Questions & Answers: Legal Questions/Custody Battle
I am living with a partner who is HIV+. I am not, but I have 4 kids and my soon-to-be ex-husband is fighting for custody using her status with the virus as a health threat to the kids. Is this true? Are they at risk? We use all precautions with each other but can't understand how she could transmit this to the kids. Please let me know if there is a problem. If you don't think there is a problem, do you know of someone who can give sworn testimony in court in our behalf?
-- Parent, Georgia USA (March 9, 2000)
From a health standpoint there really is nothing to worry about in terms of transmission risk to the children (presuming no sexual abuse, of course). The virus that causes HIV is actually quite fragile and does not survive well outside the human body; so, it cannot be transmitted by sharing plates, etc. It is recommended that positive individuals not allow others to use their toothbrushes, razors, etc. The reason is that blood could inadvertently get on the toothbrush (if one's gums bleed or from an open sore in the mouth) and be transmitted to someone else if they happen to have a cut or abrasion in the mouth. The reasoning is similar for razors. In fact, the health hazards go in the opposite direction. Positive individuals, because their immune systems are suppressed, are at risk for serious infection from ordinary illnesses that most people can fight off quite easily. If, for example, one of the children is exposed to chicken pox at school, the positive individual should contact their physician regarding this exposure because she may need extra medicine to avoid developing a serious form of chicken pox or shingles.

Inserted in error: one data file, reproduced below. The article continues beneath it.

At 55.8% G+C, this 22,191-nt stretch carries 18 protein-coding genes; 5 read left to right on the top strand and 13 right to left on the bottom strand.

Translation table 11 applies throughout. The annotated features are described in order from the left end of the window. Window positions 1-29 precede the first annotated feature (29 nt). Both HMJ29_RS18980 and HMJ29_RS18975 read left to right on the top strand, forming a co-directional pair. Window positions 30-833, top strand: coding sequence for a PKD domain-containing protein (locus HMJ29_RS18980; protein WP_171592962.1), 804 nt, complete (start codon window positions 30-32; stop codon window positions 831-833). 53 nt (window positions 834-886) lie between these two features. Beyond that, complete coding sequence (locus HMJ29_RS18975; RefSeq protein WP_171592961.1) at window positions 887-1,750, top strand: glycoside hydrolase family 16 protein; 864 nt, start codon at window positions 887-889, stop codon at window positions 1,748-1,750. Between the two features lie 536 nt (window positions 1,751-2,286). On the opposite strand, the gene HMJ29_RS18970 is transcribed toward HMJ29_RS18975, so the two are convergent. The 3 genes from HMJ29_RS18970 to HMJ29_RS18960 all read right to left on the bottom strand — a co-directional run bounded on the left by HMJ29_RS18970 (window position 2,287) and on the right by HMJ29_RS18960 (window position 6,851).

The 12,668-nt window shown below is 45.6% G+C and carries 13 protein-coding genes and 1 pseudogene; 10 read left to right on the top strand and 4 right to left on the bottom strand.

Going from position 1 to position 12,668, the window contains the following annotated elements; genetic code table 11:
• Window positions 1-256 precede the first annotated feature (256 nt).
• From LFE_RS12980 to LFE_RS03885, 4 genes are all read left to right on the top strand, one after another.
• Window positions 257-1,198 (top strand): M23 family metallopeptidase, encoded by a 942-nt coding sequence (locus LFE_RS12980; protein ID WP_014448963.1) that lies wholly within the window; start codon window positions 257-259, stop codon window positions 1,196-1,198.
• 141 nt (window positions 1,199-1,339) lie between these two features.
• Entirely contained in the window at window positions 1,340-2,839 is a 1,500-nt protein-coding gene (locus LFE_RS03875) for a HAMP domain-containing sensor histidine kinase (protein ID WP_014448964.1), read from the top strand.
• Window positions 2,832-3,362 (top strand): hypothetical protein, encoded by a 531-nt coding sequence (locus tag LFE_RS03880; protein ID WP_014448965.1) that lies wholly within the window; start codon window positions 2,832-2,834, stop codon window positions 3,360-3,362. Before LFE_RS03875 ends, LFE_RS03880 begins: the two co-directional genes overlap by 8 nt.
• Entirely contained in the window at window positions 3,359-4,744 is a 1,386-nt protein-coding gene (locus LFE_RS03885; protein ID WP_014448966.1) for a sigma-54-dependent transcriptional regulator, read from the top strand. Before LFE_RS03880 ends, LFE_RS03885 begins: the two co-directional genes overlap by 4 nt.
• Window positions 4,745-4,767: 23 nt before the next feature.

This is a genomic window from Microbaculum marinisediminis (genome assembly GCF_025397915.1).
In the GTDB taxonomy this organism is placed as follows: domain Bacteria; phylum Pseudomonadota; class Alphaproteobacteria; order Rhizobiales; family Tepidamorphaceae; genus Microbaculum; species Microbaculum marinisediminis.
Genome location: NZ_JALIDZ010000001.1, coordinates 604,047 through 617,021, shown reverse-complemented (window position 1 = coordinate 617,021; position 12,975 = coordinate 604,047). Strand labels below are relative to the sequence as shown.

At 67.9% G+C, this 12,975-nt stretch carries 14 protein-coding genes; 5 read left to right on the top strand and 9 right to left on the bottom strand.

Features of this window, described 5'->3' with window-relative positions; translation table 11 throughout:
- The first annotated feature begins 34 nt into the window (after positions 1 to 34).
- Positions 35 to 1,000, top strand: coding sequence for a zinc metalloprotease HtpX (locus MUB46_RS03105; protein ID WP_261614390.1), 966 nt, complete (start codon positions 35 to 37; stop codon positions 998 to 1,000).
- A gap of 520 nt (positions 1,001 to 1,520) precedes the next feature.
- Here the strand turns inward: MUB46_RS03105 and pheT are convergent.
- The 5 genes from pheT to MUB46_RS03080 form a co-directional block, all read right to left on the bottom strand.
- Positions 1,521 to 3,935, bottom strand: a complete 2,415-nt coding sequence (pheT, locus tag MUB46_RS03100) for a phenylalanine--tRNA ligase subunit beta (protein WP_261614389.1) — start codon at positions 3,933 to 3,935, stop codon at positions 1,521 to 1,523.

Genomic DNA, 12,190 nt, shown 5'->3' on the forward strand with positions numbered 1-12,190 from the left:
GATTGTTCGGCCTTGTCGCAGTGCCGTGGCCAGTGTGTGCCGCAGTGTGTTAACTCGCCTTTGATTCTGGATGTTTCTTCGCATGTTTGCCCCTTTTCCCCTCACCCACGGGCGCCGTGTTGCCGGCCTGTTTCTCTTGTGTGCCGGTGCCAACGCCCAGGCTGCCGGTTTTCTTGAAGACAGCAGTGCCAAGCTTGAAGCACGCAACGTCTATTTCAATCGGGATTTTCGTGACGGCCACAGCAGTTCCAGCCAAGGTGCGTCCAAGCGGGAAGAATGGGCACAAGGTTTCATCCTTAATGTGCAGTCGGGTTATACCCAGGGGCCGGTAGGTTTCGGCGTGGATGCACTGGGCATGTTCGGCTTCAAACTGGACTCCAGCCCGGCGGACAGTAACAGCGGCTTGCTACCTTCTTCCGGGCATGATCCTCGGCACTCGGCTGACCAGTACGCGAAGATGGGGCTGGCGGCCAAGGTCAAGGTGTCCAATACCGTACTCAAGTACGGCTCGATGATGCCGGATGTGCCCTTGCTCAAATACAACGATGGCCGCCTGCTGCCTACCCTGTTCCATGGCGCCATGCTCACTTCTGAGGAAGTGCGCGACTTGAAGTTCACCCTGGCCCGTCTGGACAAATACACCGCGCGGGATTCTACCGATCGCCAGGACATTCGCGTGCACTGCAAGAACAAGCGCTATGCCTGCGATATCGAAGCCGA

To summarize the methods of transmission:
The other important issue you raise is about custody questions. I suspect that the HIV concern is a thinly veiled attempt to utilize your sexuality against you. I highly recommend that you contact someone well-versed in these kinds of legal issues. I have some resources to suggest:
Lambda Legal Defense & Education Fund, Inc.
Other resources include:
Lesbian and Gay Parenting Support Groups in Georgia include:
This article was provided by National Pediatric and Family HIV Resource Center.